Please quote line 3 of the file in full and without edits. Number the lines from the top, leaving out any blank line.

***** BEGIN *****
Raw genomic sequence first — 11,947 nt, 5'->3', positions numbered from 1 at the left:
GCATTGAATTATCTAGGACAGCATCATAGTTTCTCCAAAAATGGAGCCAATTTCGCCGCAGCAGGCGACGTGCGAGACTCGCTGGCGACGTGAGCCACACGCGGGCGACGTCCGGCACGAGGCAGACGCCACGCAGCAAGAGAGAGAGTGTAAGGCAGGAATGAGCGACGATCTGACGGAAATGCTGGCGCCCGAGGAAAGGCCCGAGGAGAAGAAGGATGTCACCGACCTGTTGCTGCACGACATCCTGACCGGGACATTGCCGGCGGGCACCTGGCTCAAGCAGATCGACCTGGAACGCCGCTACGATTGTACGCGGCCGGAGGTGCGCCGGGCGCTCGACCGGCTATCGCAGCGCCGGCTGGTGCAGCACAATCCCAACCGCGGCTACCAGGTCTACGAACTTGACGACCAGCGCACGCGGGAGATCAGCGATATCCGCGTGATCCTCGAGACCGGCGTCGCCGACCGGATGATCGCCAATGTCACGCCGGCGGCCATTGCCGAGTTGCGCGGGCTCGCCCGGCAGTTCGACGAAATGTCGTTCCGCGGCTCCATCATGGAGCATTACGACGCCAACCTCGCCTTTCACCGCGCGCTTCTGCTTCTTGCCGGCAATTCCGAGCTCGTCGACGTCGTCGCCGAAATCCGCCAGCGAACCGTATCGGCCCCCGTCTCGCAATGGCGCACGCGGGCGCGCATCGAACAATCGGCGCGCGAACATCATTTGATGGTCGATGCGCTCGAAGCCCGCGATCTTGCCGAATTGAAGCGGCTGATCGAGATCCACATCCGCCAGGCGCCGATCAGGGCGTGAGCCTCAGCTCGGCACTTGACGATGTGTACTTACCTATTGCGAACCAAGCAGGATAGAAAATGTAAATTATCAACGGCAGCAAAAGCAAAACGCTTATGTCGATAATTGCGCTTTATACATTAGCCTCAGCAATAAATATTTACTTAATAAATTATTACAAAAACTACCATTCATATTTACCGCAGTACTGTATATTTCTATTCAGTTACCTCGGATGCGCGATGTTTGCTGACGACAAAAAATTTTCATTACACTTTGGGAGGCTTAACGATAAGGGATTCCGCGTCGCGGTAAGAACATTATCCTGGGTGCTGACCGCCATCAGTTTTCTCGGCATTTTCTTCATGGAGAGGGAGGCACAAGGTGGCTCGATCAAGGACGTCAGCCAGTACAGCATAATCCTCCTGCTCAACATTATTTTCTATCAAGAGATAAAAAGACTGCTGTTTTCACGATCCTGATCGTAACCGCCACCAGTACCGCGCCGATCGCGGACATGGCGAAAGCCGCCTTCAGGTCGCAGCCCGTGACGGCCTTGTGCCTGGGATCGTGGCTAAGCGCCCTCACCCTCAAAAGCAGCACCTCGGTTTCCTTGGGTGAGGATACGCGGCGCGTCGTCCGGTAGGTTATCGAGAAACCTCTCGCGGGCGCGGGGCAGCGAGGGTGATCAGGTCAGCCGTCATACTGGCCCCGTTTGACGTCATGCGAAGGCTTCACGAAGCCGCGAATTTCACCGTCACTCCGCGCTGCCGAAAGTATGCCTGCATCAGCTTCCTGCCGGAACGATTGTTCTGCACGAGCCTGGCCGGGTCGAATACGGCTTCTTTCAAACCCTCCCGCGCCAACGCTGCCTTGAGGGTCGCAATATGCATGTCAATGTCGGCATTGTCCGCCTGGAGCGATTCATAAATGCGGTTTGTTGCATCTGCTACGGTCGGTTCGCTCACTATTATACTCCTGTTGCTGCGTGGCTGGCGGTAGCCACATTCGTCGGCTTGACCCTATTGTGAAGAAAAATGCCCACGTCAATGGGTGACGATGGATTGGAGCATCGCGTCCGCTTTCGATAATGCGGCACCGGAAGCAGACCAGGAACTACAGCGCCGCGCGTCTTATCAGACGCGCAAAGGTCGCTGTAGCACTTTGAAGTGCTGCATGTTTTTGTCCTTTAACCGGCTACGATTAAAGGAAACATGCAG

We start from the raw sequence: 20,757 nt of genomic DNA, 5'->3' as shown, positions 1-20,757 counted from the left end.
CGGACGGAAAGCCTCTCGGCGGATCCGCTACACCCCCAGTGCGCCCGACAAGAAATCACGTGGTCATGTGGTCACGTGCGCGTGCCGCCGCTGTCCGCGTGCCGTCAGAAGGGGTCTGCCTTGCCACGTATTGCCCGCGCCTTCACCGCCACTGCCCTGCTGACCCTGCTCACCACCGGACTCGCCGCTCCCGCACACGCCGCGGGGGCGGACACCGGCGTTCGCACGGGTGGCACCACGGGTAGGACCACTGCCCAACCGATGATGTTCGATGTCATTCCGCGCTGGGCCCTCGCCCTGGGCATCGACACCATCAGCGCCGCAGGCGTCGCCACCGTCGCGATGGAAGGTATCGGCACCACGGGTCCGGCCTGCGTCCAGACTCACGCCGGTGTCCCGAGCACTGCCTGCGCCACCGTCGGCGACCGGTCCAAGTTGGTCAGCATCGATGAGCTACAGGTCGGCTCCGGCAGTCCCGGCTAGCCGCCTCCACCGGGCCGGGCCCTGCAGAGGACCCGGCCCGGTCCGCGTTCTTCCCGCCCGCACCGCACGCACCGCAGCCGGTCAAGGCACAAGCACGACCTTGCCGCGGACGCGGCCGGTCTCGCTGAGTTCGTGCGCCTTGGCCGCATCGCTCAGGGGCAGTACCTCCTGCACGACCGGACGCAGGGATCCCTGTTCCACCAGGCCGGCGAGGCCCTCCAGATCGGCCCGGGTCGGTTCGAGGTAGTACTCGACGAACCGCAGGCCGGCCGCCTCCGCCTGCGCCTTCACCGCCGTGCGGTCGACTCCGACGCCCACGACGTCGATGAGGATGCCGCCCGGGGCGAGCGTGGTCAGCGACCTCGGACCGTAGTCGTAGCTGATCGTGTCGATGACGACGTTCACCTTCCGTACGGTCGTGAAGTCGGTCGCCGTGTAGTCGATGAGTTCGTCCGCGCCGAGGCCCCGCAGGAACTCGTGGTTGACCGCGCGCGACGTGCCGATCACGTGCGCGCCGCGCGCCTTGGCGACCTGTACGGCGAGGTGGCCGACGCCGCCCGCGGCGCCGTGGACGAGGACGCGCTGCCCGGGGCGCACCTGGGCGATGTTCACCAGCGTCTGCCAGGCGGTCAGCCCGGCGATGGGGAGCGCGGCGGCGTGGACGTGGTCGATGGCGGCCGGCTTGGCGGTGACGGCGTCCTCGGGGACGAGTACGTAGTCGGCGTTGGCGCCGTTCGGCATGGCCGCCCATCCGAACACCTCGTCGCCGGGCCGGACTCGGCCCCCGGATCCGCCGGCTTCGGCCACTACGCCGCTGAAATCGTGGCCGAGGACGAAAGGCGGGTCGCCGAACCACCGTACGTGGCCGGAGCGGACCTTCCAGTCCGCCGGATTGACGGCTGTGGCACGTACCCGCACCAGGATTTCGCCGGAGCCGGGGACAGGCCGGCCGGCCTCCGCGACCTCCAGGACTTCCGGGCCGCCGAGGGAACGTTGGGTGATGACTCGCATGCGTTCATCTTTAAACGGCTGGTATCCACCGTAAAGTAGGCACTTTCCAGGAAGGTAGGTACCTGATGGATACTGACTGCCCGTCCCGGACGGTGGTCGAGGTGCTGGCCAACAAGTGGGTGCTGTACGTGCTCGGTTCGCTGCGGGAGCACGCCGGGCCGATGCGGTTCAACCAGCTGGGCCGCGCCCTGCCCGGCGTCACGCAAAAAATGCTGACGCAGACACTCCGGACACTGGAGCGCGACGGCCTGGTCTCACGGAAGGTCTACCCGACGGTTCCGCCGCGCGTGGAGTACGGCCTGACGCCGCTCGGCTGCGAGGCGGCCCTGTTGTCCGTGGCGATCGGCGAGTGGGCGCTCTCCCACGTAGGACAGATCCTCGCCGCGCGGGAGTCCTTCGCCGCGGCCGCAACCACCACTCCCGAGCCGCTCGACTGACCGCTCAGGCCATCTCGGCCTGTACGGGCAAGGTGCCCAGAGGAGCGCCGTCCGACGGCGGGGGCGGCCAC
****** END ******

We start from the raw sequence: 20,757 nt of genomic DNA, 5'->3' as shown, positions 1-20,757 counted from the left end.